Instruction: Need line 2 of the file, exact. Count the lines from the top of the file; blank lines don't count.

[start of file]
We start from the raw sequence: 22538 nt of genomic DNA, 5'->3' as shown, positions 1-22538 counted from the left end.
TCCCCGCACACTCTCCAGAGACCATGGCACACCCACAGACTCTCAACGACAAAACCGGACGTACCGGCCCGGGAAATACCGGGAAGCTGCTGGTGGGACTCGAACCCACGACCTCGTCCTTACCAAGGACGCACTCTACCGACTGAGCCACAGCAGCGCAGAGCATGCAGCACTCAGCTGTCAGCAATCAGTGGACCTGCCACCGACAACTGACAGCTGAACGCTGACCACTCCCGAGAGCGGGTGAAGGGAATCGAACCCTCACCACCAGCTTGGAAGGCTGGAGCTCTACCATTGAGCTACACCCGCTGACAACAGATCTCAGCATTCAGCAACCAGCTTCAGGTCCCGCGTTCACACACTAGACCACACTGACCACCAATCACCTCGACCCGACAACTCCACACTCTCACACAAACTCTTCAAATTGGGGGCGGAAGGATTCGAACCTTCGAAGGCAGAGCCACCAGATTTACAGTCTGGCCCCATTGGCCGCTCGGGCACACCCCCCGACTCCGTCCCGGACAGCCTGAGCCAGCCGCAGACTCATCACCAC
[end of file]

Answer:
TCCCCGCACACTCTCCAGAGACCATGGCACACCCACAGACTCTCAACGACAAAACCGGACGTACCGGCCCGGGAAATACCGGGAAGCTGCTGGTGGGACTCGAACCCACGACCTCGTCCTTACCAAGGACGCACTCTACCGACTGAGCCACAGCAGCGCAGAGCATGCAGCACTCAGCTGTCAGCAATCAGTGGACCTGCCACCGACAACTGACAGCTGAACGCTGACCACTCCCGAGAGCGGGTGAAGGGAATCGAACCCTCACCACCAGCTTGGAAGGCTGGAGCTCTACCATTGAGCTACACCCGCTGACAACAGATCTCAGCATTCAGCAACCAGCTTCAGGTCCCGCGTTCACACACTAGACCACACTGACCACCAATCACCTCGACCCGACAACTCCACACTCTCACACAAACTCTTCAAATTGGGGGCGGAAGGATTCGAACCTTCGAAGGCAGAGCCACCAGATTTACAGTCTGGCCCCATTGGCCGCTCGGGCACACCCCCCGACTCCGTCCCGGACAGCCTGAGCCAGCCGCAGACTCATCACCAC